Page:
Home » Chevrolet Redesigned Its Commercial Truck Headlight In Such A Confusing Way I Had To Get Our Designer To Explain It To Me

Chevrolet Redesigned Its Commercial Truck Headlight In Such A Confusing Way I Had To Get Our Designer To Explain It To Me

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Most mainstream car websites don’t spend much of their time on styling changes to commercial vehicles that are almost exclusively sold to fleet operators. And while I can understand that, I feel like it’s worth reminding you that we are not most mainstream car websites. We’re The Autopian, dammit, and sometimes that means I’m gonna pay attention to the things that seemingly nobody else seems to give a shit about, like the lighting design of the sorts of trucks usually used to replenish your local Wallgreen’s supply of Nyquil and tampons. These trucks are all over the visual background of our lives, so when there’s a design change, as there was for the 2023 Chevrolet Low Cab Forward (LCF), I think it’s worth addressing. And this one confused me.

It’s a minor change, but one that becomes more baffling the more you think about it. It’s a change in design to the front light units. Here’s the previous version of the LCF’s lights:

Lcf Old

See those lights? They’re tall, slanted-top corner units, with a square-ish headlight area at the bottom and that trapezoidal indicator up top, separated by that little grooved silver bar. They’re fine for this application, nothing too special, but they seem modern enough and fit the overall look.

Okay, here’s what they changed them to:

Untitled 14

Can you see that? Not really. COMPUTER! Zoom and ENHANCE!


Okay, so what’s going on here? They seem to have upgraded to a projector-type headlamp below, added what I think is an L-shaped DRL, and reduced the size of the turn indicator, and filled in the whole top with a weird gray angled blank panel. I get why they need that filler panel– they had to fit the existing hole – but why did they bother with any of this at all? 

It doesn’t look any better. They added a DRL, but really the turn indicator light could do that job, and likely has been doing it. Maybe that projector is a better light, but why couldn’t that have been fitted into the existing housing?

I’m confused why money was spent on this, and once I start thinking about it, I’m wondering why these light units have to be like this at all for a fleet commercial vehicle like this. Who does this help? Why can’t they just use cheap off-the-shelf sealed beams and indicators from some parts catalog? Who gives a shit? Am I the only sane person here anymore?

(breathes into bag)

I realized I didn’t just have to shout these questions into the aether; I had an aether-dwelling real designer just a Slack message away: our own ex-Land Rover designer Adrian Clarke! So, I made a mockup of my super-cheapo light unit idea, sent it off to him, and demanded, angrily, that he explain what the hell was going on with this confusing mess of a commercial truck lighting redesign precisely one metric nobody gives a shit about.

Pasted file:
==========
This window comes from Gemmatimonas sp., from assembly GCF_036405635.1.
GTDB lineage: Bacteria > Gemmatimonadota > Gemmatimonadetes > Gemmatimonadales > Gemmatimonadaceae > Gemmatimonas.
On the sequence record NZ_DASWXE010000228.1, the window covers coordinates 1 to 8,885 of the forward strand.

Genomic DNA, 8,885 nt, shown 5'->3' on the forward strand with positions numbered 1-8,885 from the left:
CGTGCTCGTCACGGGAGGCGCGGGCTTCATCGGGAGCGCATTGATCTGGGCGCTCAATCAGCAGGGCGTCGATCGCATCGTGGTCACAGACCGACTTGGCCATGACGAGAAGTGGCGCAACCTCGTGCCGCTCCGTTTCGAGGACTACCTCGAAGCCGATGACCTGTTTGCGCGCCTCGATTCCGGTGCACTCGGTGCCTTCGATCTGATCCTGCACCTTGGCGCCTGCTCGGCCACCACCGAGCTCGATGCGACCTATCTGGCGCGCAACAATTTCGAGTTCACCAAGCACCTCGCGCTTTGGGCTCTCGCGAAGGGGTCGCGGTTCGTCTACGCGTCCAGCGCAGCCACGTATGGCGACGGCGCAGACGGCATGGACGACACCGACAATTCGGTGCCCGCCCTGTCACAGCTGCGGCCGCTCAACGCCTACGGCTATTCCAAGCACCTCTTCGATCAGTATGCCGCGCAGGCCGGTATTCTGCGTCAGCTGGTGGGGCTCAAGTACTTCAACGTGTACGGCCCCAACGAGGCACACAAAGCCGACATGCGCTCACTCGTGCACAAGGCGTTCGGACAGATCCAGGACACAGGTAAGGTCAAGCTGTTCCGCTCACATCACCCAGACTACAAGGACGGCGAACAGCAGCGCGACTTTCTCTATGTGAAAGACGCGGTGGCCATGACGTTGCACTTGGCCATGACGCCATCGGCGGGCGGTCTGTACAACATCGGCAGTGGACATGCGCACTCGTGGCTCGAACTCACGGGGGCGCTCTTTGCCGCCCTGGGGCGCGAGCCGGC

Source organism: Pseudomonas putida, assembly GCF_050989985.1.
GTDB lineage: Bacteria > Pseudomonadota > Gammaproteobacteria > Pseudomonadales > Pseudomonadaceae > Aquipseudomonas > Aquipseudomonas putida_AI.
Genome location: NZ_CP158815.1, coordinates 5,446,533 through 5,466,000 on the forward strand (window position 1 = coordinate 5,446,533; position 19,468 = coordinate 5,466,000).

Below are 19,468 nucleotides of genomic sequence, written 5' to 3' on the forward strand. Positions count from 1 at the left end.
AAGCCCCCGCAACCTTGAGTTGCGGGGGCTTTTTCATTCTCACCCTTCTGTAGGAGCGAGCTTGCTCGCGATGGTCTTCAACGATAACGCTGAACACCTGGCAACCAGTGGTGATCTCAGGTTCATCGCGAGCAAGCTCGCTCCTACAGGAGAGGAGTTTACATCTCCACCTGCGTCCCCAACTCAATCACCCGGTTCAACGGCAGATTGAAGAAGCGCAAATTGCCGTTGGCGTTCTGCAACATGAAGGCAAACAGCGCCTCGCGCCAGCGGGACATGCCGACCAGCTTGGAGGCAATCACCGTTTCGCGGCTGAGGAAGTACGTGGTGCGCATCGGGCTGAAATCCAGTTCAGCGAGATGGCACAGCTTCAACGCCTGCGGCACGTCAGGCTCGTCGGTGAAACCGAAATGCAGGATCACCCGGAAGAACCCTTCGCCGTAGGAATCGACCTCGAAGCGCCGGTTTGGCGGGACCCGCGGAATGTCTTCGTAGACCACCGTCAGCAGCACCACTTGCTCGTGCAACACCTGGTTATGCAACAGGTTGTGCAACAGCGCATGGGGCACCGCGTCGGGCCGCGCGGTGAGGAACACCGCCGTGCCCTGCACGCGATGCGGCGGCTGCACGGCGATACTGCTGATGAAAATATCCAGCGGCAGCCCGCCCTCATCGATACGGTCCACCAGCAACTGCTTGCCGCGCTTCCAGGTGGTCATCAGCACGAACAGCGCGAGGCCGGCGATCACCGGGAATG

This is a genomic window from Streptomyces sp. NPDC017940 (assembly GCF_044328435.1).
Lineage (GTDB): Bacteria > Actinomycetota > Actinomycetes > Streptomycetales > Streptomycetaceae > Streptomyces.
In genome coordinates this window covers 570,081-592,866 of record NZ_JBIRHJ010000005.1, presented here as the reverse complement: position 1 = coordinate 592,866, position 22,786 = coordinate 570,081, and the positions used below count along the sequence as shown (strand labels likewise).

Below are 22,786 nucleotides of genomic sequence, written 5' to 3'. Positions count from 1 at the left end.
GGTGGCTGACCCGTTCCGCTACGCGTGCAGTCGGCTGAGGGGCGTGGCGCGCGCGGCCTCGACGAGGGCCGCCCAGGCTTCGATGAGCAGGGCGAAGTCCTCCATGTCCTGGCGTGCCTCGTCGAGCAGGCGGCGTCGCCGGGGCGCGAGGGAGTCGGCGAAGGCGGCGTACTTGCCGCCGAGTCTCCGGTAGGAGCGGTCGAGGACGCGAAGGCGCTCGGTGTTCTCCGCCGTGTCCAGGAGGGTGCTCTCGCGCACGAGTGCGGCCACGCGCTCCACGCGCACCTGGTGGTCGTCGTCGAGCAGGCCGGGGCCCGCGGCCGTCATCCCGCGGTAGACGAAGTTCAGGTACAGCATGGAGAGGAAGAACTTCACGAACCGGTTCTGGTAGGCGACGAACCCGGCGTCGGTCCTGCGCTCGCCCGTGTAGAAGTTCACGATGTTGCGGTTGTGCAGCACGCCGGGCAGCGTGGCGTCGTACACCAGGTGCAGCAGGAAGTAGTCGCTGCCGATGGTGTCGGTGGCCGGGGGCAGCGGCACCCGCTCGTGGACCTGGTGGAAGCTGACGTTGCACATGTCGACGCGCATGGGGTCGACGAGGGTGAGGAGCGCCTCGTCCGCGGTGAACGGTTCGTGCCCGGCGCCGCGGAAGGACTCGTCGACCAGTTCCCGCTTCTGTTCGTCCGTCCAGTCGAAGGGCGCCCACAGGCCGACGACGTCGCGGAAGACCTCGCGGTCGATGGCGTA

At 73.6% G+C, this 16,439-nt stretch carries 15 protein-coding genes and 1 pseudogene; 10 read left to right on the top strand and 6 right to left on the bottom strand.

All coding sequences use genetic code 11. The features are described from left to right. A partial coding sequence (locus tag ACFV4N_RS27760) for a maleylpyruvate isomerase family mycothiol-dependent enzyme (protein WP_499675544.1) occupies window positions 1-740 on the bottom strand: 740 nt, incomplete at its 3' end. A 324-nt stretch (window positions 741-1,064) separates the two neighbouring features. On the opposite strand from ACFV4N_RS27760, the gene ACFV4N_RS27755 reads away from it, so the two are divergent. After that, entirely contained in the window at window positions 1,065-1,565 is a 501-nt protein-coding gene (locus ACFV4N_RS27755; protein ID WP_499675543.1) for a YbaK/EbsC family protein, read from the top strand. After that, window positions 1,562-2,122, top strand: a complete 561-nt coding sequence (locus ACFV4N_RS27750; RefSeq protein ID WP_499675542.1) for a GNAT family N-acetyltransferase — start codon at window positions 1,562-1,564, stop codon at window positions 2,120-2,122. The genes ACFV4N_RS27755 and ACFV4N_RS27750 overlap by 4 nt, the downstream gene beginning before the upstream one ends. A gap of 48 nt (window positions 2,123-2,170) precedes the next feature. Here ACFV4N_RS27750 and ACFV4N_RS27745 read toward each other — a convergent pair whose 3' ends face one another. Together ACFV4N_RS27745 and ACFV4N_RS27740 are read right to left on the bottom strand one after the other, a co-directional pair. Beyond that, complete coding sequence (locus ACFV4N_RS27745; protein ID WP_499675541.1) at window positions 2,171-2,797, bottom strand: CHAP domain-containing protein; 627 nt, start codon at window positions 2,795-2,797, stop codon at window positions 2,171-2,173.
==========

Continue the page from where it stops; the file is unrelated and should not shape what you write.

Incredibly, he gave me an answer:

The Professional Designer’s Take

Cast your frazzled brains back to when we designed our Cab Over pick up truck, and remember I talked about Chevrolet’s offering in the commercial market, the Low Cab Forward?

Don’t take your socks off, I’m about to knock them off for you. Because Chevrolet has flexed all its forward thinking design muscles to give the venerable work horse a substantial upgrade for 2023. Hold on, because this is exciting. I literally had to duct tape Torch to his overseer’s throne because he got so overstimulated.

It’s a new headlight cluster people!

And not only that, in typical GM fashion they’ve half assed it in the worst way possible. I mean, we’re all capable of half assing things from time to time (I mean, have you seen this website?). But only GM has truly mastered the art of putting a load of effort into making absolutely no effort whatsoever. How do they do it?

Here’s the previous headlight design:

Lcf Old

And here’s the new one:


Magnificently shit, isn’t it?

Headlights and taillights are just about the second most expensive component on any vehicle to tool up for, after the body in white. Each light costs a cool couple of million, especially now they have adaptive features and fancy start up animations when you unlock the vehicle. They also form a critical part of a vehicles identity when viewed from the front or rear, known in designer bullshit speak as the ‘Down the Road Graphic’ or DRG. So come facelift time, although they are expensive they are usually along with the front and rear bumper panels, the things that are changed, so everyone can tell it’s the upgraded model.

Because that’s exactly what you want on a working commercial truck, expensive dedicated parts on the vulnerable extremities. When the new driver you’ve just hired might be unfamiliar with the rear entrance of the local widget factory and whoopsie they crunch a corner, it’s new headlight time.